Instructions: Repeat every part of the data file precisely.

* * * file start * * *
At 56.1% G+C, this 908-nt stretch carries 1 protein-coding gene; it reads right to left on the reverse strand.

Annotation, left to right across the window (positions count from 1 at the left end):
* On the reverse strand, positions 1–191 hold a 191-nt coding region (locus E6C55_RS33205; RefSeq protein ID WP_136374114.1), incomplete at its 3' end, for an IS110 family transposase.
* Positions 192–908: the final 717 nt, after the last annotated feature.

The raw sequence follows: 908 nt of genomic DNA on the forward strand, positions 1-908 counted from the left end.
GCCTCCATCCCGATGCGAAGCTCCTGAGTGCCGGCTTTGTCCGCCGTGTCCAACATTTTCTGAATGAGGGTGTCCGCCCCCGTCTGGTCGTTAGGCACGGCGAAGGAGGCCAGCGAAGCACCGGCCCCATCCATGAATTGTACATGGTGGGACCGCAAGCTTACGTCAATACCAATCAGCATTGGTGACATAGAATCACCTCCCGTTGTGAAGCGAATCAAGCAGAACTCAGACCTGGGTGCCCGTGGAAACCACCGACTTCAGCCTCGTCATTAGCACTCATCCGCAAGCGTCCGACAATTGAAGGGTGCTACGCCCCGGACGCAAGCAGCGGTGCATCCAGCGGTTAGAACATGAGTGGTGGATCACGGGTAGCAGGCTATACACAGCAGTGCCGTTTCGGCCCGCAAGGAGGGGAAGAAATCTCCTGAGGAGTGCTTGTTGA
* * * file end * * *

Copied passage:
At 56.1% G+C, this 908-nt stretch carries 1 protein-coding gene; it reads right to left on the reverse strand.

Annotation, left to right across the window (positions count from 1 at the left end):
* On the reverse strand, positions 1–191 hold a 191-nt coding region (locus E6C55_RS33205; RefSeq protein ID WP_136374114.1), incomplete at its 3' end, for an IS110 family transposase.
* Positions 192–908: the final 717 nt, after the last annotated feature.

The raw sequence follows: 908 nt of genomic DNA on the forward strand, positions 1-908 counted from the left end.
GCCTCCATCCCGATGCGAAGCTCCTGAGTGCCGGCTTTGTCCGCCGTGTCCAACATTTTCTGAATGAGGGTGTCCGCCCCCGTCTGGTCGTTAGGCACGGCGAAGGAGGCCAGCGAAGCACCGGCCCCATCCATGAATTGTACATGGTGGGACCGCAAGCTTACGTCAATACCAATCAGCATTGGTGACATAGAATCACCTCCCGTTGTGAAGCGAATCAAGCAGAACTCAGACCTGGGTGCCCGTGGAAACCACCGACTTCAGCCTCGTCATTAGCACTCATCCGCAAGCGTCCGACAATTGAAGGGTGCTACGCCCCGGACGCAAGCAGCGGTGCATCCAGCGGTTAGAACATGAGTGGTGGATCACGGGTAGCAGGCTATACACAGCAGTGCCGTTTCGGCCCGCAAGGAGGGGAAGAAATCTCCTGAGGAGTGCTTGTTGA